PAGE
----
Looking At The Blue Jays’ Future Salary Obligations

A case can be made that Friday's Vernon Wells trade was the most significant move of the offseason. The Angels took on his entire contract, freeing up a ton of present and future payroll for the Blue Jays. Wells is scheduled to make $23MM in 2011 and then another $21MM each season from 2012-2014, and it's fairly obvious how shedding that much of an obligation will allow GM Alex Anthopoulos to improve his team.

Now that Wells is off the books, let's use Cot's Baseball Contracts to see what the Jays are on the hook for over the next few seasons. This is guaranteed money only, so arbitration and pre-arbitration contracts are not included. Same with option years, only the buyouts are counted since that's the only portion of the contract that is guaranteed.

Aaron Hill's contract contains club options for 2012 ($8MM), 2013 ($8MM), and 2014 ($10MM) with no buyouts, though the 2014 option goes away if the team does not exercise all three before this upcoming season. Either way, it seems like a safe bet that at least the 2012 option will be picked up, increasing that season's total obligation to a still modest $25.4MM.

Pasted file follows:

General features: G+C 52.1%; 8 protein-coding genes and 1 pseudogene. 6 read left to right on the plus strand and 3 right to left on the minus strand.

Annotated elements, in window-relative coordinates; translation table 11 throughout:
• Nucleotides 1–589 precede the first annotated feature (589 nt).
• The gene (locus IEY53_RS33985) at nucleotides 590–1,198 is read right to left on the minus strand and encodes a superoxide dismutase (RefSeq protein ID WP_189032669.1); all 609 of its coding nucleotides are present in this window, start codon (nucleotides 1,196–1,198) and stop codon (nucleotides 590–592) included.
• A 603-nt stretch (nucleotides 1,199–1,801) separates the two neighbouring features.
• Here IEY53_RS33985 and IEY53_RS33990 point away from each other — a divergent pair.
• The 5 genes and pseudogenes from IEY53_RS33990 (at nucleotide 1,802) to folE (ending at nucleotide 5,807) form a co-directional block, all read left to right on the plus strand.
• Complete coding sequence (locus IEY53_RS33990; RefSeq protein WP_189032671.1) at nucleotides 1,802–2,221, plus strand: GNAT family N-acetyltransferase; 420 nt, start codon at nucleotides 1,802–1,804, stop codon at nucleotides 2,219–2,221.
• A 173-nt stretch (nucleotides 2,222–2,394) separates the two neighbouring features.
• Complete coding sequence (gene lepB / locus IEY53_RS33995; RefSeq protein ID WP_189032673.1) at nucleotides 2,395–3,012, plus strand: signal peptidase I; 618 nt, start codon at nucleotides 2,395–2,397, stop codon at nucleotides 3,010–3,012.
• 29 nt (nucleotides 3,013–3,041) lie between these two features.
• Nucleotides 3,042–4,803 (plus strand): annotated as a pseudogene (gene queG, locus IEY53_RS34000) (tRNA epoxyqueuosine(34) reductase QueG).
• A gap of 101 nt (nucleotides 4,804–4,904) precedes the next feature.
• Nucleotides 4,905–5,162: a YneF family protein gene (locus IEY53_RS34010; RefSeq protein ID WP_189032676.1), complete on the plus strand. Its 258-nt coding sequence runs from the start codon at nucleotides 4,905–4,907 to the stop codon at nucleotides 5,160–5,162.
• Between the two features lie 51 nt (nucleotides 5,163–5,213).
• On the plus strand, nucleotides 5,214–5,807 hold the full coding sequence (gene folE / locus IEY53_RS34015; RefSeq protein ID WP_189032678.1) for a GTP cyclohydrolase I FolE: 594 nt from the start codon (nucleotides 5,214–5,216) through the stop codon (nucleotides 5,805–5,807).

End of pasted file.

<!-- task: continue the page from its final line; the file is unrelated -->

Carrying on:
Toronto holds seven of the first 80 picks in next June's draft, including the Angels' second rounder for Scott Downs, and Anthopoulos has emphasized that method of talent acquisition since taking over. A portion of the Wells savings could be spent there. The club is also set up well for a run at either Albert Pujols or Prince Fielder next offseason, should they choose to go that route. 

It was just 18 months ago that the Blue Jays owed over $160MM to Wells and Alex Rios, yet today they owe the pair nothing. Those savings can go a long way towards building the next playoff team in Toronto.

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